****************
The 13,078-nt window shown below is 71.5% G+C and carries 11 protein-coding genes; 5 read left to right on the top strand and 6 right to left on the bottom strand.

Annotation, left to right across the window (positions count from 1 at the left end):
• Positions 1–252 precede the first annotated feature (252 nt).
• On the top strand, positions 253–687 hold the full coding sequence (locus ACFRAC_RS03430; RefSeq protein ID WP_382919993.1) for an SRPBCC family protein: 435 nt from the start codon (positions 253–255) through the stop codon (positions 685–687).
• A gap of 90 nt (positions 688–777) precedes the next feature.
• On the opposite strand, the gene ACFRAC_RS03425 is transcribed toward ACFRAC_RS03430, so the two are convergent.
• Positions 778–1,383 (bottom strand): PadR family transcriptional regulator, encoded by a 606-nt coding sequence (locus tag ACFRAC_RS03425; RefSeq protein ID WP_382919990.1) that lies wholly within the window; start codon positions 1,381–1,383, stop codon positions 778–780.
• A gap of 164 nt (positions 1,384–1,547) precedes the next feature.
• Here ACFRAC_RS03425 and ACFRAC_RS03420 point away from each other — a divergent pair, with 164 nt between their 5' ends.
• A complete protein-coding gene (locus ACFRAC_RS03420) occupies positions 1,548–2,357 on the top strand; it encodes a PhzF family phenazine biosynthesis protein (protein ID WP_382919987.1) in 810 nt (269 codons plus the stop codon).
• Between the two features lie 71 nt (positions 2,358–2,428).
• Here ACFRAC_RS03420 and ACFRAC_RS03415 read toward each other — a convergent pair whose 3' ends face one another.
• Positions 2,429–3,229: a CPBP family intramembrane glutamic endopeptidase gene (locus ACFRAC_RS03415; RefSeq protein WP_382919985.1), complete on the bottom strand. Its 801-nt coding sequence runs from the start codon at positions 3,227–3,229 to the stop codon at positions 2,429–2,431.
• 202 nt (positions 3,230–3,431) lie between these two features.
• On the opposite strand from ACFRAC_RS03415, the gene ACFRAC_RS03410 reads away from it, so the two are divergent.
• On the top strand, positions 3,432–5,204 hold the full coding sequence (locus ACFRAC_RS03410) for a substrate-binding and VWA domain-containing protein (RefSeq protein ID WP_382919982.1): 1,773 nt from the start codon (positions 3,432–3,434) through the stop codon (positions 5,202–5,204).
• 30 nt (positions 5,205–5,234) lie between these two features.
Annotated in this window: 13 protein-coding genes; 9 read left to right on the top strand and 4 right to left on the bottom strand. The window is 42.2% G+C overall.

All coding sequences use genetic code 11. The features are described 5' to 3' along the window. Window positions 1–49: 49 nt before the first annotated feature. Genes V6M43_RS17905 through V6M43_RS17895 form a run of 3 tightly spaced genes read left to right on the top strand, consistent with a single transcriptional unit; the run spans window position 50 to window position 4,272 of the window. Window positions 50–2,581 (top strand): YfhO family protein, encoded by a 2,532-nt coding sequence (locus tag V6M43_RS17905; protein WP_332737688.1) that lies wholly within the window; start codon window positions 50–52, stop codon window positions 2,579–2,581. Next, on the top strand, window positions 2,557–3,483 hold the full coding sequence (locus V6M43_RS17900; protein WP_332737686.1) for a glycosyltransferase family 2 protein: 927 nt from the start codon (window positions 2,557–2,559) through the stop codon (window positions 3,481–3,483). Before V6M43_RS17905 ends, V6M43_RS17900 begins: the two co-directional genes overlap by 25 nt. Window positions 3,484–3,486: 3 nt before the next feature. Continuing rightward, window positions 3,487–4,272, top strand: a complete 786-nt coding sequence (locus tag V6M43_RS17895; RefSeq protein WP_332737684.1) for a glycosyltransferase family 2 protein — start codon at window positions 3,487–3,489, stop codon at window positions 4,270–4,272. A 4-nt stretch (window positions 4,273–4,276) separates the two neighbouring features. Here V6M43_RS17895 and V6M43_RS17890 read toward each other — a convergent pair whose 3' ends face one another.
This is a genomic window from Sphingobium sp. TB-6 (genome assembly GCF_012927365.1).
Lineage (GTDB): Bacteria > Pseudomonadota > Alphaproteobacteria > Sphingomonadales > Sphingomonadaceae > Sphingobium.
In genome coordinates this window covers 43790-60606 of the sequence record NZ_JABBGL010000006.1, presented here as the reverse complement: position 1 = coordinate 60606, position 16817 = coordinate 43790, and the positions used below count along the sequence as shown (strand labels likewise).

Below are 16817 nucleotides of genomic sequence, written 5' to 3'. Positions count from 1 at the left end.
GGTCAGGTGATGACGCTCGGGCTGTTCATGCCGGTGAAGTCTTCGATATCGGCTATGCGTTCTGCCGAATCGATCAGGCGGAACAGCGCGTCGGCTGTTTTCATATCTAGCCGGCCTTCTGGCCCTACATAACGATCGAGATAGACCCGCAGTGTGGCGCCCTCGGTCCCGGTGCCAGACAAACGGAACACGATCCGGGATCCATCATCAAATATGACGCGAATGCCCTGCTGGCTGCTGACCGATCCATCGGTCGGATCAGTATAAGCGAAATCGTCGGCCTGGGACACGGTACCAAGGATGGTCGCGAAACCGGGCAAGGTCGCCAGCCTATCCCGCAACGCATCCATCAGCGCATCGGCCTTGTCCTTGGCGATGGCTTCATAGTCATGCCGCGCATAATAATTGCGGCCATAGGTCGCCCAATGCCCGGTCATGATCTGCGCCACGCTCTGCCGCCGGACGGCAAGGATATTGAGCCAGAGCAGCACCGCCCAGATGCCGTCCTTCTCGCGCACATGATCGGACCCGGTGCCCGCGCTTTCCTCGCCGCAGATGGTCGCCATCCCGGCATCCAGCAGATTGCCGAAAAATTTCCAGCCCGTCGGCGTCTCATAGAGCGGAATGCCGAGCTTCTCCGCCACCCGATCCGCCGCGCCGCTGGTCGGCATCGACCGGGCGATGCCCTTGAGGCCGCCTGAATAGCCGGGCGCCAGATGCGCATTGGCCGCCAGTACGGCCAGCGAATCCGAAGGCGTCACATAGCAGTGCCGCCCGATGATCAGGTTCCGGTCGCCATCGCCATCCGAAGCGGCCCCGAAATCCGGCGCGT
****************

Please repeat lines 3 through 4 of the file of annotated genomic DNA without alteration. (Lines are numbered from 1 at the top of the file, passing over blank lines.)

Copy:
• Positions 1–252 precede the first annotated feature (252 nt).
• On the top strand, positions 253–687 hold the full coding sequence (locus ACFRAC_RS03430; RefSeq protein ID WP_382919993.1) for an SRPBCC family protein: 435 nt from the start codon (positions 253–255) through the stop codon (positions 685–687).